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The Handmaid's Tale
Transcript of The Handmaid's Tale
Different Voices, cont
When Offred recalls her mother’s feminist views, these too are reproduced in a different speech style, so that we seem to encounter different people and personalities even though the whole narrative is ostensibly told in Offred’s voiceWhen we reach the section Historical Notes, Atwood creates another, very different voice for Professor Pieixoto, whose rather cynical, detached style is in sharp contrast to Offred’s sensitive, thoughtful and emotionally engaged tone.
Aunt Lydia ( chapters 13 and 20.) She frequently talk in clichés, attacking sexual and other freedoms
This is counterpointed by Moira’s earthy comments and demotic, often obscene, language
The Text (Chapters 1--46)
Young girls should not wear red.
In some countries it is the color
of death; in others passion,
in others war, in others blood…..
Dancing in red shoes will kill you.
"The Red Shirt" by Margaret Atwood (1978)
Examining the Epigraphs
The Canterbury Tales
There is repetition within the chapters
Deferred and Withheld Information
I can’t remember exactly, because I had no way of writing it down.’
Different Versions of Events
Offred herself highlights the fallibility of her narrative
*chapter 23: Offred tells us she thinks about stabbing the Commander
*then, she says ‘in fact I don’t think about anything of the kind. I put that in only afterwards.’
*Chapter 40: Offred describes her lovemaking with Nick as feeling "‘alive in my skin, again, arms around him, falling and water softly everywhere’"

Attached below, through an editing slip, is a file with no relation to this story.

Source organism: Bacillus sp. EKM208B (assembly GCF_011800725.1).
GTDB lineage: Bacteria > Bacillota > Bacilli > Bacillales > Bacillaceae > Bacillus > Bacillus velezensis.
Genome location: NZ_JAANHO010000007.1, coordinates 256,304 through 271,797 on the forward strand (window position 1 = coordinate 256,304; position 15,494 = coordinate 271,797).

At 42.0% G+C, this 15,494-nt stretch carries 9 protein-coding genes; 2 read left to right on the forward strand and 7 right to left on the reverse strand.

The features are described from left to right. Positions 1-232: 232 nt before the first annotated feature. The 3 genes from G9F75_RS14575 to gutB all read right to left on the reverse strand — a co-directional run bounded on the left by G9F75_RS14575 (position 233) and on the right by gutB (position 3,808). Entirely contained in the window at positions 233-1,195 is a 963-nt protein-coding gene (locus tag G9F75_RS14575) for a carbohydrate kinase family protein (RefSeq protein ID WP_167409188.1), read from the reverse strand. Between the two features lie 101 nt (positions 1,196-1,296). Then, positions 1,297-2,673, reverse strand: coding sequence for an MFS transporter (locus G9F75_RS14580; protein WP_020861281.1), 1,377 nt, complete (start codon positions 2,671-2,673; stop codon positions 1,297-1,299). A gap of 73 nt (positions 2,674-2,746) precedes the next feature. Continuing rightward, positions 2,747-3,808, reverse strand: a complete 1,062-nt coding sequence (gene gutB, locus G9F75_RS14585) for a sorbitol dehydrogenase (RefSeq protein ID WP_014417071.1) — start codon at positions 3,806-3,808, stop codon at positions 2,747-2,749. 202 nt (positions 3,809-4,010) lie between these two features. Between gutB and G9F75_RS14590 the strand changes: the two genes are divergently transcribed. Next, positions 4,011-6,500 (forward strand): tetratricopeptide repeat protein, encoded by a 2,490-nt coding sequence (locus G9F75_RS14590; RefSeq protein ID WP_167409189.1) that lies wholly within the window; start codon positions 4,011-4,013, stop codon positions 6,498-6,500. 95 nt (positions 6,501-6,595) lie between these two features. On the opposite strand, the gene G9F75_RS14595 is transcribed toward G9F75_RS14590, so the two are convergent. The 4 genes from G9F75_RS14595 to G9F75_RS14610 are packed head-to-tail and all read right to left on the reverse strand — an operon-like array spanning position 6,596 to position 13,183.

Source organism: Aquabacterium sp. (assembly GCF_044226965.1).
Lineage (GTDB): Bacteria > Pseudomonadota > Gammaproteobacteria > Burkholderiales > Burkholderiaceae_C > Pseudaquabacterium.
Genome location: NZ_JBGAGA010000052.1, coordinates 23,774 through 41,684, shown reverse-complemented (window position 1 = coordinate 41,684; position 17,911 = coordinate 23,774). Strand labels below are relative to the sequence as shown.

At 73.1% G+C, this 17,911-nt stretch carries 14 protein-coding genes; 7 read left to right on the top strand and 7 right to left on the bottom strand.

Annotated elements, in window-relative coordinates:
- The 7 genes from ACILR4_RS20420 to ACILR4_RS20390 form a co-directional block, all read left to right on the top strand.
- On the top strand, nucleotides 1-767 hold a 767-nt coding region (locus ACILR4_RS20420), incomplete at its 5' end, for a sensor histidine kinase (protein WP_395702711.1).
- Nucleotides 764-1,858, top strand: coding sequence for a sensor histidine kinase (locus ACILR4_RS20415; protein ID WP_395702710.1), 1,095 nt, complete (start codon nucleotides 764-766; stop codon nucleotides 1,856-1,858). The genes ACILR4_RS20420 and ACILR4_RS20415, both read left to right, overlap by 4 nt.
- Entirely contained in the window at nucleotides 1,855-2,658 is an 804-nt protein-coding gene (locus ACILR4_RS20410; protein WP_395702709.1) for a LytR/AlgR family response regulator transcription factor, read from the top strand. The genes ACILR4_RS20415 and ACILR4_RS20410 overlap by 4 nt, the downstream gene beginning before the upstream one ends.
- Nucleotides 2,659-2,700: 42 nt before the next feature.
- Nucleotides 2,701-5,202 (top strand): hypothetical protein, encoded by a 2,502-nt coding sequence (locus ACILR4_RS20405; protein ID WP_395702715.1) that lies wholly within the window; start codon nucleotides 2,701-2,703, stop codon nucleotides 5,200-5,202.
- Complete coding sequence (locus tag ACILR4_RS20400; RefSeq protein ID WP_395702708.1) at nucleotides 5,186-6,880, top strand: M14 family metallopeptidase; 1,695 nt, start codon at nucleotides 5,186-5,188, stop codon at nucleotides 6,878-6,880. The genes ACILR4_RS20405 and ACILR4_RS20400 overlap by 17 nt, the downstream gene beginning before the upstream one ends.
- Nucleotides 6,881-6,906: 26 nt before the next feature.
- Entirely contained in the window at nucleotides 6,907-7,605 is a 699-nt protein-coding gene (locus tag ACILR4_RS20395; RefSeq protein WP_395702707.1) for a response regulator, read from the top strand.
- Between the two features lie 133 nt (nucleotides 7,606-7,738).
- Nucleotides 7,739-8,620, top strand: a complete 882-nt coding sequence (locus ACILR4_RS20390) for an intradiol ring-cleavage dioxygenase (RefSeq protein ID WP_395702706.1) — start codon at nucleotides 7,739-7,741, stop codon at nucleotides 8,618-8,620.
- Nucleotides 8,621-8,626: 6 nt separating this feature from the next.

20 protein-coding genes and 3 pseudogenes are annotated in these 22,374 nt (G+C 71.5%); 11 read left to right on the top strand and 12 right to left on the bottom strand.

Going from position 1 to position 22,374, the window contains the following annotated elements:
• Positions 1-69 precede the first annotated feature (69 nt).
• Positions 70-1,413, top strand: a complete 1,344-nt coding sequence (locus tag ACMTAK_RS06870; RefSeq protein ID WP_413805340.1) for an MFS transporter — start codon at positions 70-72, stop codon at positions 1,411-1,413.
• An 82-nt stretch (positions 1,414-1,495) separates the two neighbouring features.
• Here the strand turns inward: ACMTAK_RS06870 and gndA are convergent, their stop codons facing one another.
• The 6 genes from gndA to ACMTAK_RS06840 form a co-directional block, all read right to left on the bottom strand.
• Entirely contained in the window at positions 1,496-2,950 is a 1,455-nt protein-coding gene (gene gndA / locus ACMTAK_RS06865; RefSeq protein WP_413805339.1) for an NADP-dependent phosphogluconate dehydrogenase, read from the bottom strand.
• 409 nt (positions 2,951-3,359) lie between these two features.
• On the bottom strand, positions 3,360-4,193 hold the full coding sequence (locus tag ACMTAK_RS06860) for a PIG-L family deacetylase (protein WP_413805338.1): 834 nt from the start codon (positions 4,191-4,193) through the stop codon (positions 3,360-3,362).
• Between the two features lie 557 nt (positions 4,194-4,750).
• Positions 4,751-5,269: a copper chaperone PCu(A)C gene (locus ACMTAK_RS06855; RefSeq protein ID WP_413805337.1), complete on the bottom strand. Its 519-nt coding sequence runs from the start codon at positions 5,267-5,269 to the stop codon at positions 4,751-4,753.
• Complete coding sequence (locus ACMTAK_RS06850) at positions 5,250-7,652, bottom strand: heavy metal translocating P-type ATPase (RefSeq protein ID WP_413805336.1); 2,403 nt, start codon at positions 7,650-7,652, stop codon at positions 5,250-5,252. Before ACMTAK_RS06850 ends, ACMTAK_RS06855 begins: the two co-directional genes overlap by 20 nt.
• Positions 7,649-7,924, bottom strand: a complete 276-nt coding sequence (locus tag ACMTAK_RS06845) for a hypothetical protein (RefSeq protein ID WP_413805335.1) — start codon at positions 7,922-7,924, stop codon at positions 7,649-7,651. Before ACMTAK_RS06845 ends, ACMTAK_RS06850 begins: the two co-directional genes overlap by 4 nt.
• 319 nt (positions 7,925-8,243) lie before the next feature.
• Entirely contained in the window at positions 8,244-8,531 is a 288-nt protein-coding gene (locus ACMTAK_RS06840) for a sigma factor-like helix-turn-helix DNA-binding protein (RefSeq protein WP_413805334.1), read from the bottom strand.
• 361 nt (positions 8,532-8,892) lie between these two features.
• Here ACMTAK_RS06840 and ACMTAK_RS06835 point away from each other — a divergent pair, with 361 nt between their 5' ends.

*Then says: "‘I made that up. It didn’t happen that way. Here is what happened.’"
Then she gives a different version and then says, ‘It didn’t happen that way either.’
Examining Narrative Design in
Margaret Atwood's The Handmaid's Tale
Metafiction in Atwood's novel
Usage of "frame story":
a literary technique that sometimes serves as a companion piece to a story within a story, whereby an introductory or main narrative is presented, at least in part, for the purpose of setting the stage either for a more emphasized second narrative or for a set of shorter stories. The frame story leads readers from a first story into another, smaller one (or several ones) within it. "Frame Story" Wikipedia.com
*Limitations of the narrative
*Suggestions as to the multiplicity of the narrative that is withheld from us
* Because Chaucer's narrators were frequently either ironic narrators (embodying a particular social foible that Chaucer was remarking upon) or the paragon of wisdom, critically remarking upon the social ills, we are called upon to see both elements in Offred
Self evident truth
There is truth in the text
The fact that we must
the truth in this text
alludes to Offred's own
limitations and emergent identity
(as she comes to understand the truth, so do we)
Serves as a
of a society which deliberately obscures moral truth, despite its theocratical justifications
Highlights the timelessness of truth in fiction
(see: Emotional truth in O'Brien)
"Leah was tender eyed; but Rachel was beautiful and well favoured." Genesis 29:17
This is the bible verse that Gilead will use to justify the practice of the handmaid
Points to note:
*Leah and Rachel are rivals, and it is out of jealousy that Rachel sends her servant to Jacob to sleep with him. Leah is not as loved by Jacob but is fertile.
*Later in the bible, Rachel goes on to have two sons, Joseph and Benjamin, the two favorites of Jacob